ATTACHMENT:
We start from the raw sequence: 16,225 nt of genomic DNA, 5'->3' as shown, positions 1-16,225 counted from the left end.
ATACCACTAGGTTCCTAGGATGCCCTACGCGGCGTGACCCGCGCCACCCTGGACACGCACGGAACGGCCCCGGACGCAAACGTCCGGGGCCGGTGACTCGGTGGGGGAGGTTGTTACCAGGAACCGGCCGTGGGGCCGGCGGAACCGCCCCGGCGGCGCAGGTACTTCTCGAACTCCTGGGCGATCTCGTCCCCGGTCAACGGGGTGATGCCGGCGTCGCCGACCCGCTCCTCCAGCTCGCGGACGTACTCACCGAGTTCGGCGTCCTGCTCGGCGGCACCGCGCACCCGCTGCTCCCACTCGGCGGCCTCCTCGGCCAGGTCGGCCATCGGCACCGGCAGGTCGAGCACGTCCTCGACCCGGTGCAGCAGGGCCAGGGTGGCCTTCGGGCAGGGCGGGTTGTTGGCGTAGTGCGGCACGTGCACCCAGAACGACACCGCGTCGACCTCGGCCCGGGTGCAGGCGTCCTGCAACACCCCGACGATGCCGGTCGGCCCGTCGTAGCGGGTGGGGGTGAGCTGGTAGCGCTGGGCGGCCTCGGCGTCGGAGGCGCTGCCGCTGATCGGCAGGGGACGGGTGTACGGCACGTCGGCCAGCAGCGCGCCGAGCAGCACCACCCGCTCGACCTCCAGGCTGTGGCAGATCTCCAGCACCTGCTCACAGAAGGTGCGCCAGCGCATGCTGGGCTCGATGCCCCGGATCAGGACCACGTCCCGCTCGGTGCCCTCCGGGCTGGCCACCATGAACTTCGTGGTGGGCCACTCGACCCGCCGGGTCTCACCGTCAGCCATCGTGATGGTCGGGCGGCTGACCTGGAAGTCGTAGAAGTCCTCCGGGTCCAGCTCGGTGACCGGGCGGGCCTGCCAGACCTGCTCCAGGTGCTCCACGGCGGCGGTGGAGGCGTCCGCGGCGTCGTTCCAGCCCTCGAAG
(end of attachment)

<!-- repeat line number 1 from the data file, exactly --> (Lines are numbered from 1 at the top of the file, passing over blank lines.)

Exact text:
We start from the raw sequence: 16,225 nt of genomic DNA, 5'->3' as shown, positions 1-16,225 counted from the left end.